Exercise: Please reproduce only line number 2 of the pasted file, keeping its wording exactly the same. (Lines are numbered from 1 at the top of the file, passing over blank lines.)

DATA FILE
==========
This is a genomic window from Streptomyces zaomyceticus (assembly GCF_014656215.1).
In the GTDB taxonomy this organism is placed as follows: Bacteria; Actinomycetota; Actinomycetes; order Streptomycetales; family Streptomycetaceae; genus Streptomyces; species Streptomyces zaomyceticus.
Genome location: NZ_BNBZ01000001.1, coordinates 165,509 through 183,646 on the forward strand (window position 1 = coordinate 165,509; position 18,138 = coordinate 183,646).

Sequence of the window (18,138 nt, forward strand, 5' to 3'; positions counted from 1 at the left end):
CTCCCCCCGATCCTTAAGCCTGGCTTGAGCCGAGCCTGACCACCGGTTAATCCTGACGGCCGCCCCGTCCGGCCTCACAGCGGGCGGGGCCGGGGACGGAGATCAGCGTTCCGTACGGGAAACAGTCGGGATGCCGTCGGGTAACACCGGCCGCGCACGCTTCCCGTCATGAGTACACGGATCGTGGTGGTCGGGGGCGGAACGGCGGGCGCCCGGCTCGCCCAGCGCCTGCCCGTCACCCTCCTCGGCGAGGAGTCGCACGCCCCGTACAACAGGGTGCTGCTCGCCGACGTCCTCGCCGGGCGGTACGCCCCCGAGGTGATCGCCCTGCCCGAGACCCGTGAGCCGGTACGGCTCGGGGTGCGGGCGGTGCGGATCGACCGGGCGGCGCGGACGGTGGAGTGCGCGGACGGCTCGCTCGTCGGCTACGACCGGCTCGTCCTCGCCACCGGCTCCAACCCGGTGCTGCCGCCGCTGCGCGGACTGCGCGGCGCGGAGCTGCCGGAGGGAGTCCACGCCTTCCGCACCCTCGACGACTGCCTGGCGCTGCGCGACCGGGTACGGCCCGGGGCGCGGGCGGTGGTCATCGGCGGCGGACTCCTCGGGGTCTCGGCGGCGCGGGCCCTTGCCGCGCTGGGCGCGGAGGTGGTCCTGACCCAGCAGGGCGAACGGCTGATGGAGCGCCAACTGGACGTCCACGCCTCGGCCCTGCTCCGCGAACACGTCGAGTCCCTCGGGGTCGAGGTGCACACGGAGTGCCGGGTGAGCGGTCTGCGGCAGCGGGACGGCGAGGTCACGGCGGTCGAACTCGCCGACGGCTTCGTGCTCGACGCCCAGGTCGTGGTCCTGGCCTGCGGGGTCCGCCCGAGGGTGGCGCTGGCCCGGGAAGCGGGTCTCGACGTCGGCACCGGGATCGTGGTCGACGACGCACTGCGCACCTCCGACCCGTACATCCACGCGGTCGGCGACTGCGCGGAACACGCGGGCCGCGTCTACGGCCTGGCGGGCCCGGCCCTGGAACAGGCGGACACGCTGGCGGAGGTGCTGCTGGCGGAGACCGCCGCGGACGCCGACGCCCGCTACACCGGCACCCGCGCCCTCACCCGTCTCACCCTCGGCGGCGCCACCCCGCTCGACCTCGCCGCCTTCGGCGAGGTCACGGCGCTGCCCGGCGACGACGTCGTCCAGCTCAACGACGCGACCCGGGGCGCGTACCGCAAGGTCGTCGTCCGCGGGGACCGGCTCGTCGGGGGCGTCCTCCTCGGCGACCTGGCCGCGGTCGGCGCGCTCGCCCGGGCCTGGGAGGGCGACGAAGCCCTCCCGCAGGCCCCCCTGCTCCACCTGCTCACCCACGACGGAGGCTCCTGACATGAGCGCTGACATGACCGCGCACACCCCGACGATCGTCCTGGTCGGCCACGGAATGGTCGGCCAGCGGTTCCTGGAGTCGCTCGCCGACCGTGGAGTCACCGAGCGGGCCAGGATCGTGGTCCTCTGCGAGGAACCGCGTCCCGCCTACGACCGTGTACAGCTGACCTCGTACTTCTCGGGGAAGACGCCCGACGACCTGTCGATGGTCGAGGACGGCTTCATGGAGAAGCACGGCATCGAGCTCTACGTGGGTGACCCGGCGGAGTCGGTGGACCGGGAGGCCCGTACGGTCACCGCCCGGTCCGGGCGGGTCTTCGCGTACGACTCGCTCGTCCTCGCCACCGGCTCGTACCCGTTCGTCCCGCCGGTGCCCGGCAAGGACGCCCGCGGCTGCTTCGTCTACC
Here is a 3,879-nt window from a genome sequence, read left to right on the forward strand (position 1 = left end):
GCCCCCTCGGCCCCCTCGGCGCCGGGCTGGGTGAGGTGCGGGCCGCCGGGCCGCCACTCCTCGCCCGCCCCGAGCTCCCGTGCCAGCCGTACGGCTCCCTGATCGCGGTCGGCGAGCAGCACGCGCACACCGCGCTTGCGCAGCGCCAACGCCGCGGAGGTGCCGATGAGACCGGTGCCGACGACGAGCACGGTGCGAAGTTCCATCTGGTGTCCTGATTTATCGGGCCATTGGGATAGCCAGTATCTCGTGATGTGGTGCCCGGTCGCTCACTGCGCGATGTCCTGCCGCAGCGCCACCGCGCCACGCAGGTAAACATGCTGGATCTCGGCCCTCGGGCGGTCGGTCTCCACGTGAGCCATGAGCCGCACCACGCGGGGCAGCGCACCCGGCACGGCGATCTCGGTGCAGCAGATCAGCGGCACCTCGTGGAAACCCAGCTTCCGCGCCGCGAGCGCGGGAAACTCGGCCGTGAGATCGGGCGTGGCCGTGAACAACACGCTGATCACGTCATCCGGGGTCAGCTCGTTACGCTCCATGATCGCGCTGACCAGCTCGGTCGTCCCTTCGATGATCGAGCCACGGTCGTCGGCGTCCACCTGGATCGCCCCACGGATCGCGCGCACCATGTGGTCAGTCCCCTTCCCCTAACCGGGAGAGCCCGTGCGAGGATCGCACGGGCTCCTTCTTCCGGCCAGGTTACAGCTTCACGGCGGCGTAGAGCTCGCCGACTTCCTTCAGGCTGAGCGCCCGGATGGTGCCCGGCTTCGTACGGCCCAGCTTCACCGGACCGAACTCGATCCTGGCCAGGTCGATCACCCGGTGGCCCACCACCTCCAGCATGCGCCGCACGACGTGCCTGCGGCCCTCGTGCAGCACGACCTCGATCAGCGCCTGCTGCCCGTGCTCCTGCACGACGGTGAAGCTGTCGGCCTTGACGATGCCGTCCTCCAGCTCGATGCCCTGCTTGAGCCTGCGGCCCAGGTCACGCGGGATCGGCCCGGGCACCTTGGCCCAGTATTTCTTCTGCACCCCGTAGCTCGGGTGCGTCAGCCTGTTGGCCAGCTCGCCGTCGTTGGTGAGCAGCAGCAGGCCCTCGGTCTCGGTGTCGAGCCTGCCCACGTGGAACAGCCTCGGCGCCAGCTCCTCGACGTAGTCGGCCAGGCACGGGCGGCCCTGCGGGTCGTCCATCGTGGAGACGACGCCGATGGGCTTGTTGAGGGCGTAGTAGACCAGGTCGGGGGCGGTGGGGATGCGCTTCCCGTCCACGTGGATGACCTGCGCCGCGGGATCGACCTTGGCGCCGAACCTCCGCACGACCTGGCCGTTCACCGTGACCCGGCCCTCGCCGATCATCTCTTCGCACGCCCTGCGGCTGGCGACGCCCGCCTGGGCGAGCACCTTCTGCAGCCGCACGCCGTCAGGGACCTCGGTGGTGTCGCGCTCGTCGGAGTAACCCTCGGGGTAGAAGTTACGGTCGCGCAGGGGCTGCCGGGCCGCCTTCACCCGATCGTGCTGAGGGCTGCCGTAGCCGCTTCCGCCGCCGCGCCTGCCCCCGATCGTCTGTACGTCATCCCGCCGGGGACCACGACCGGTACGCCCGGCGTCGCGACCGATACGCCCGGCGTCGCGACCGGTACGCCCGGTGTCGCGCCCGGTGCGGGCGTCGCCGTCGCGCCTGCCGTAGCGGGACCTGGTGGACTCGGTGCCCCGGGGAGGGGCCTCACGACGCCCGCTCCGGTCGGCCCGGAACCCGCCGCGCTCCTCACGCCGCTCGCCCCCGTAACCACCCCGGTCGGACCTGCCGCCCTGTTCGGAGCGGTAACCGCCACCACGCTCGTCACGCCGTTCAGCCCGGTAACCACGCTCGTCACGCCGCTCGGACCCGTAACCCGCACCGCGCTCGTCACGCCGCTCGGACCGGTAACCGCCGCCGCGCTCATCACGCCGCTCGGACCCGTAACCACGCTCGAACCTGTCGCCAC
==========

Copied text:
In the GTDB taxonomy this organism is placed as follows: Bacteria; Actinomycetota; Actinomycetes; order Streptomycetales; family Streptomycetaceae; genus Streptomyces; species Streptomyces zaomyceticus.